Roadside Drug-Testing Devices Worked Well in Pilot Project, Public Safety Says

Roadside Drug-Testing Devices Worked Well in Pilot Project, Public Safety Says

By The Canadian Press

Marijuana
A man smokes a marijuana joint during a rally in downtown Vancouver, B.C., on Wednesday April 20, 2011. The federal government says new pilot-project results suggest roadside testing devices can be successfully used to detect drug-impaired driving. (THE CANADIAN PRESS/Darryl Dyck)

OTTAWA – The federal government says new pilot-project results suggest roadside testing devices can be successfully used to detect drug-impaired driving.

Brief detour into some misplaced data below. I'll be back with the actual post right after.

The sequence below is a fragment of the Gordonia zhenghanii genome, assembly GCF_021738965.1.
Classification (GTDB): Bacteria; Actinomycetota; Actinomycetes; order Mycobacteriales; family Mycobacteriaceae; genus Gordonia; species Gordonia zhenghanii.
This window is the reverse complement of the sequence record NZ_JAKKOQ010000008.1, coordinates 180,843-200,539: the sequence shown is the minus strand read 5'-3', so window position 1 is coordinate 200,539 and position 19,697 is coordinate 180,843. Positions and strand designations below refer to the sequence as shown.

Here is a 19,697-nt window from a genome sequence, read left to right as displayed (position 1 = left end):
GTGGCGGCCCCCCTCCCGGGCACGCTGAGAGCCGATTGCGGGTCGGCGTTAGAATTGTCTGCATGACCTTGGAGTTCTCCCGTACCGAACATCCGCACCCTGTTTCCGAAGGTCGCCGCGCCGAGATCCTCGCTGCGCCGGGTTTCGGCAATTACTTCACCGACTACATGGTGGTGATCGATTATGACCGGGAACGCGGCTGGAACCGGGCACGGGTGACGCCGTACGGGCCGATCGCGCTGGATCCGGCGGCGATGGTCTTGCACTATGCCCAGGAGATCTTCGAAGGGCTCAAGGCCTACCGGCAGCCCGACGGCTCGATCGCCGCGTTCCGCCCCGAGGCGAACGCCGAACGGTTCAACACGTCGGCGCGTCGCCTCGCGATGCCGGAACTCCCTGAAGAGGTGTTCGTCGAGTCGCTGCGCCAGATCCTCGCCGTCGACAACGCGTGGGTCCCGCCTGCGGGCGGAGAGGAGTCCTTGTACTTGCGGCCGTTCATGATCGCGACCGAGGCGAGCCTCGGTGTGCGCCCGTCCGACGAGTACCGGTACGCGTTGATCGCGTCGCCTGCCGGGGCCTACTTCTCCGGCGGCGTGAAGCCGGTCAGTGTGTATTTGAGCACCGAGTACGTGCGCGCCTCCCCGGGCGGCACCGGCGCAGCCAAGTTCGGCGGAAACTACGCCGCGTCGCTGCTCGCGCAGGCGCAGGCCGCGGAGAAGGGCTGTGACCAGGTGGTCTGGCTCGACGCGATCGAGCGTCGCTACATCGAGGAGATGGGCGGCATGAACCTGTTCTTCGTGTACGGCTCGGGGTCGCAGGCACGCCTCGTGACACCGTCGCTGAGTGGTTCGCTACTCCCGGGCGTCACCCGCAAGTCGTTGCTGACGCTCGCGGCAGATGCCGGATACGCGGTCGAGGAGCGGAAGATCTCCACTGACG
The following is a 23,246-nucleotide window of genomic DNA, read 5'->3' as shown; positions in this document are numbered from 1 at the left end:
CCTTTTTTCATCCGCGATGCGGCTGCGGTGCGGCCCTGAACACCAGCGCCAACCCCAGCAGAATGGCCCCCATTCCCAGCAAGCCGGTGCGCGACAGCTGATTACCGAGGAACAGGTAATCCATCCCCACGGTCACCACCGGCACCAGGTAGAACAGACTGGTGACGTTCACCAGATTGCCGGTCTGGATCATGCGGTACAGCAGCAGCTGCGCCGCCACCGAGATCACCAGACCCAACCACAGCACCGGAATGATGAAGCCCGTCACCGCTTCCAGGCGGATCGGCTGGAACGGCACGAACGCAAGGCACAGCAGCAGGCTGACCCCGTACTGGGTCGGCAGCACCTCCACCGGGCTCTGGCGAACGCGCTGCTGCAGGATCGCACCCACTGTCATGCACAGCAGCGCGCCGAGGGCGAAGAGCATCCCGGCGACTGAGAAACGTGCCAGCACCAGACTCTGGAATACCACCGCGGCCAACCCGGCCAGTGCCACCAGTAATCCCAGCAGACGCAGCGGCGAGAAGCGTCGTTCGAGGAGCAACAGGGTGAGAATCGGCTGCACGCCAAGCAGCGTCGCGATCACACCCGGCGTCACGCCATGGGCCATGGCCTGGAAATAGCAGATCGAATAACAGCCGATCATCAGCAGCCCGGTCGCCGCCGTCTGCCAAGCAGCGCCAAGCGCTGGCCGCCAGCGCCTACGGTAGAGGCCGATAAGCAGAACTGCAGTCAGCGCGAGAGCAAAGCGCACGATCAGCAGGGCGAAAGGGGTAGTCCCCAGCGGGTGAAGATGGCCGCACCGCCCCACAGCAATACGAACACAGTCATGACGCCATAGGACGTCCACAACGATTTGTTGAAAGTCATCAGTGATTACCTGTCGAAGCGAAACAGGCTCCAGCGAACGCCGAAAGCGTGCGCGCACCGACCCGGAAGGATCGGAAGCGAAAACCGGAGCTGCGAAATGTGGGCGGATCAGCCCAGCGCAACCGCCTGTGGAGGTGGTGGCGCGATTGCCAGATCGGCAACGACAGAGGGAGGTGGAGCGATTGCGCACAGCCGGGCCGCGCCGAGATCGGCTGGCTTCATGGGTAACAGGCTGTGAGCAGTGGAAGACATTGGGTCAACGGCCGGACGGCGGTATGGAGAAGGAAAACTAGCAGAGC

Police officers from seven jurisdictions across Canada collected over 1,140 saliva samples using two kinds of devices between mid-December and early March.

Public Safety Canada says officers reported that the screening devices were easy to use in various weather, temperature and lighting conditions.

The test results are the latest development in the federal plan to legalize recreational marijuana use.

Under recently introduced legislation, police would be able to demand a saliva sample from a driver if they reasonably suspected the person had drugs in their body.

Should the saliva test lead police to believe an offence has been committed, they could order an examination by an evaluating officer or the taking of a blood sample.

CP - The Canadian Press


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